Timeline Description: The Viking Age (793 - 1066) is the period that follows the Germanic Iron Age, in which Scandinavian Norsemen, the Vikings, explored and expanded their territory through trade and conquest. They expanded into Greenland, Newfoundland, Iceland, and more. Historians debate the cause of the expansion, but theories include the spread of Christianity among pagan people, unequal trade practice with Christians, and over-population.
|787||The earliest Viking raid occurs.
Raiders from Norway sail to the Isle of Portland in Dorset, and after being mistaken for traders, they attack the village. This is the earliest recorded Viking raid.
|793||Vikings raid Lindisfarne.
The Vikings raid a wealthy monastery on the tidal island Lindisfarne, off the coast of England. The English have assumed that isolated outposts such as the monastery are safe due to their isolation, so this attack upsets the Christian society. This is often considered the official beginning of the Viking Age in England.
|794||Vikings begin raids on Iona.
Though records are rare, it is thought that the first Viking raids on Scotland begin during the raids on the holy island Iona.
|825||Naddod becomes first to settle Iceland.(c. 825)
Naddod, a Viking from the Norwegian Faroe Islands, discovers Iceland. Norwegians fleeing Harald Fairhair's rule later settle the island.
|862||The Rurik Dynasty begins.(c. 862)
Rurik, a Viking warlord, gains control over the people of Novgorod. Sources are unclear as to the means of his ascension, as he may have been invited in or taken the region by force. His kinsmen continue on to found the state Kievan Rus, with their capital city in Kiev.
|872||The reign of Harald Fairhair begins.
After conquests over petty kingdoms, Harald Fairhair wins a great victory over the Swedish king, Erik Eymundsson, and unifies Norway as its first king. Sources are unclear, however, as the most reliable sources are the Viking Sagas, which are sometimes contradictory. Some historians believe that Harald Fairhair may have only ruled over coastal regions.
|982||Erik the Red settles Greenland.
After being banished from Iceland, Erik Rhorvaldsson, known as Erik the Red due to his red hair, starts the first permanent European settlement in Greenland. He purposefully names it Greenland to be misleading, hoping to lure settlers to its shores.
|911||The Norman Duchy begins.
French king Charles I makes an agreement with Viking war leader Rollo to give him control over Normandy. In exchange, Rollo agrees to defend the area from other Viking groups, convert to Christianity, and swear loyalty to Charles. Rollo's people eventually develop their own culture and identity as Normans.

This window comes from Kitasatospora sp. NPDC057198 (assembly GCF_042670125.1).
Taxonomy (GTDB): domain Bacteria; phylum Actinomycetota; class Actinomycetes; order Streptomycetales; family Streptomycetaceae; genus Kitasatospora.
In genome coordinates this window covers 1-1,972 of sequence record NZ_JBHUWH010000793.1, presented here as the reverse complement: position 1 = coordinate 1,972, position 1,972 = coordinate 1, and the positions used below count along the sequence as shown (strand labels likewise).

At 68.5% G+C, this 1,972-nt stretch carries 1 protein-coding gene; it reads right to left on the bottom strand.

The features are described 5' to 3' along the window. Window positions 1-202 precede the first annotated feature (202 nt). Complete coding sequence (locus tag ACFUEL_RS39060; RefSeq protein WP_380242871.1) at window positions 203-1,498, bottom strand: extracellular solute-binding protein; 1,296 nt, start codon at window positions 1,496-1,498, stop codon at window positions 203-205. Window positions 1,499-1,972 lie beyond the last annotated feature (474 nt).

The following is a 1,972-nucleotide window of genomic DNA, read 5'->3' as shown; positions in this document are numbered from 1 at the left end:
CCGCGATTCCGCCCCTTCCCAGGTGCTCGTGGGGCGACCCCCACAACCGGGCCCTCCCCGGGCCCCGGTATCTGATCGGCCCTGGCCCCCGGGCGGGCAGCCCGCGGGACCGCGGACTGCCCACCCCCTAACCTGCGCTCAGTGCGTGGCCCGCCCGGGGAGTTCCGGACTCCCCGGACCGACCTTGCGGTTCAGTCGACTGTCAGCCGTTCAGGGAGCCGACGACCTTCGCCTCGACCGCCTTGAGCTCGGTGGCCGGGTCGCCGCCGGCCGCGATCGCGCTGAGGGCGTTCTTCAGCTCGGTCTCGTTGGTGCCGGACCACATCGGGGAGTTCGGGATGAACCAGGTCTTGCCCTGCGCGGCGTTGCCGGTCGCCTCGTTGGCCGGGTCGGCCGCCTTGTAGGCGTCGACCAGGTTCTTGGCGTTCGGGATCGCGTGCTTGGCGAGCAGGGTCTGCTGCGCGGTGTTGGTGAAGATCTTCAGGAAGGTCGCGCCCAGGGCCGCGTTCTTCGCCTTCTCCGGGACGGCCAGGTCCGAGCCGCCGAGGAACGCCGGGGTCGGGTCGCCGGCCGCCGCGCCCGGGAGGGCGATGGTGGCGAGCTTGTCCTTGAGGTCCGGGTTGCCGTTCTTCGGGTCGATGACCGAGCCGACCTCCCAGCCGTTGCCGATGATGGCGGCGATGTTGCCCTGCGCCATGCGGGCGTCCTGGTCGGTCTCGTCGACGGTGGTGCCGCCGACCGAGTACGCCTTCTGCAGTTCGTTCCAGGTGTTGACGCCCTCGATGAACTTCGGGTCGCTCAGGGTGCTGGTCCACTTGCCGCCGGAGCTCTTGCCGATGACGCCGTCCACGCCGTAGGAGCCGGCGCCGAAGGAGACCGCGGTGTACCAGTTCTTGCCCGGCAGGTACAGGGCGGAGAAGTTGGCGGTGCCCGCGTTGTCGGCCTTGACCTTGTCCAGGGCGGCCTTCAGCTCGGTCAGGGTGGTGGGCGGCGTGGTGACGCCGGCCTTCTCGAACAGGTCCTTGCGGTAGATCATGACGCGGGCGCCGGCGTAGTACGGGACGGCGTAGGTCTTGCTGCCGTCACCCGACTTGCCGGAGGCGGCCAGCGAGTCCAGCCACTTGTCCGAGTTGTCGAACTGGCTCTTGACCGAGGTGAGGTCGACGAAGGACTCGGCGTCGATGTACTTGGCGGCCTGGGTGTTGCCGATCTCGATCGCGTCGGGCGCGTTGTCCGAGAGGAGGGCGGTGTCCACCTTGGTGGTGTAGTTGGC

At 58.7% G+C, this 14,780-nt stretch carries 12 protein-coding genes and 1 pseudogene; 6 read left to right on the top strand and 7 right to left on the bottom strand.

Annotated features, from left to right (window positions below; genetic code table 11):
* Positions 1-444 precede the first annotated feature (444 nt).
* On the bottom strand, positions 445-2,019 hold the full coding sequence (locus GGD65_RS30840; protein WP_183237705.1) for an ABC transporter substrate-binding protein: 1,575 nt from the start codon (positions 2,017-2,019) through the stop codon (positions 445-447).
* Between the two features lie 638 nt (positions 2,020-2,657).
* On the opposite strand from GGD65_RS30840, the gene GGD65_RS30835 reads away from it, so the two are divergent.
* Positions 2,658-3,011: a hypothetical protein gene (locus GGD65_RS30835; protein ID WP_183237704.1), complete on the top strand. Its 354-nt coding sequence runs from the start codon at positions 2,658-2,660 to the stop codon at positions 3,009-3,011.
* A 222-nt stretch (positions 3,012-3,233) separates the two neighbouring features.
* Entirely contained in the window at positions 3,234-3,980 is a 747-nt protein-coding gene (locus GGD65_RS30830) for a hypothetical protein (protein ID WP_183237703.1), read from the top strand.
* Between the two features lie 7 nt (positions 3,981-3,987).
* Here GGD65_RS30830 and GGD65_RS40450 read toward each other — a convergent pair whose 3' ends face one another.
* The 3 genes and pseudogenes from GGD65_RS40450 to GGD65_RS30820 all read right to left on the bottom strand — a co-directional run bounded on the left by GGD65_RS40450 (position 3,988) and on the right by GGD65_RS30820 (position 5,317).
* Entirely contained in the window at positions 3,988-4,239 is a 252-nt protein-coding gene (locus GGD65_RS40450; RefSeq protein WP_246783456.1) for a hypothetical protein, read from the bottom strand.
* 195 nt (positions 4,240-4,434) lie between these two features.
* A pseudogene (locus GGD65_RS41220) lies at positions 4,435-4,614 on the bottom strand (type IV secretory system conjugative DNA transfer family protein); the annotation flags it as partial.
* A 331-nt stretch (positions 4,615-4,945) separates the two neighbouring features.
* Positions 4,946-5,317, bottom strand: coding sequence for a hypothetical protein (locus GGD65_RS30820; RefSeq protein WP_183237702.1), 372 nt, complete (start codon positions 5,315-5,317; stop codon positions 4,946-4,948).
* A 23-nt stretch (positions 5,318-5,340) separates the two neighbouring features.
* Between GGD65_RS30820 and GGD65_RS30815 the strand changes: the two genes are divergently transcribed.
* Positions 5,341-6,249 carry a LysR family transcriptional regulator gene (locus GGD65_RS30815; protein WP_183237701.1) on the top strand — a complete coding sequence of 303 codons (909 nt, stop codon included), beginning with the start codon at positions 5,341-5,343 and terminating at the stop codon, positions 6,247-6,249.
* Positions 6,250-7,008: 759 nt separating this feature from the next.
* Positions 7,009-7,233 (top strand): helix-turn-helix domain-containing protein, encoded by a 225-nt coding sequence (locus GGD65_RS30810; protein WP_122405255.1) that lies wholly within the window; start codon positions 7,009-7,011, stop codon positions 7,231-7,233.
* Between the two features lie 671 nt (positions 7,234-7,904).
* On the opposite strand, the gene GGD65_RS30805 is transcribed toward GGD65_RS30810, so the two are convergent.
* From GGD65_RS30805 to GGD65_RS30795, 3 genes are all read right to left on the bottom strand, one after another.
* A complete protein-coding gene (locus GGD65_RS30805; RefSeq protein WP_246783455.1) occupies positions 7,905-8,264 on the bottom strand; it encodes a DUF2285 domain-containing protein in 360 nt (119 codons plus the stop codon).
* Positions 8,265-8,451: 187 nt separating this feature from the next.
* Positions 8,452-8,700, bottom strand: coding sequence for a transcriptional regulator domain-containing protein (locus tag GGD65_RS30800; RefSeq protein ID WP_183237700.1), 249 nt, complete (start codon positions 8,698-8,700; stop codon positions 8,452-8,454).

|961||The Sonatorrek composed.(c. 961)
Egil Skallagrimsson, an Icelandic poet, composes the Sonatorrek ("Loss of Two Sons"), a celebrated Viking poem about the death of his sons and parents, and his desire for revenge.
|1016||Canute the Great becomes King of England.
After years of Viking harassment, Canute the Great's forces besiege London and force Edmund to sign control over to him. He goes on to rule for nineteen years. This restores prosperity to England that has not been seen since the beginning of the Viking Raids.
|1030||The Battle of Stiklestad leads to the spread of Christianity.
Norwegian King Olaf II attempts to conquer Norway, but he is defeated. However, his popularity, church word, and the aura of legend around his death leads to the spread of Christianity in Norway. Following this defeat, the shift from "Viking" to "Norwegian" begins, and Harald III becomes Olaf's successor.
|1066||The Battle of Stamford Bridge ends the Viking Age in England.
Norwegian King Harald III, the brother to the English king, Tostig Godwinson, invades England. The English king, Harold Godwinson, defeats him in a bloody battle at Stamford Bridge. Both Harald and Tostig are killed. This is traditionally considered the end of the Viking Age in England, though major Scandinavian campaigns continue in Britain and Ireland in the following decades.
|1171||Dublin is captured.
Henry II, with the backing of Pope Adrian IV, takes a large fleet to Ireland. He captures both Waterford and then Dublin, proclaiming them royal cities. Most of the Irish Kings welcome him, due to the protection he can afford from the Viking expansion. This is traditionally considered the end of the Viking Age in Ireland.
|1240||The Mongol horde storms Kiev.
The Mongol horde, under the command of Batu Khan, storms Kiev. This puts an end to the Rurik Dynasty.
|1263||The Battle of Largs ends the Viking Age.
King Haakon leads an army to retaliate against attacks by Alexander III, King of the Scots. His fleet is all but destroyed by a storm, however, and the Scots easily defeat his remaining forces. This is traditionally considered the end of the Viking Age in Scotland.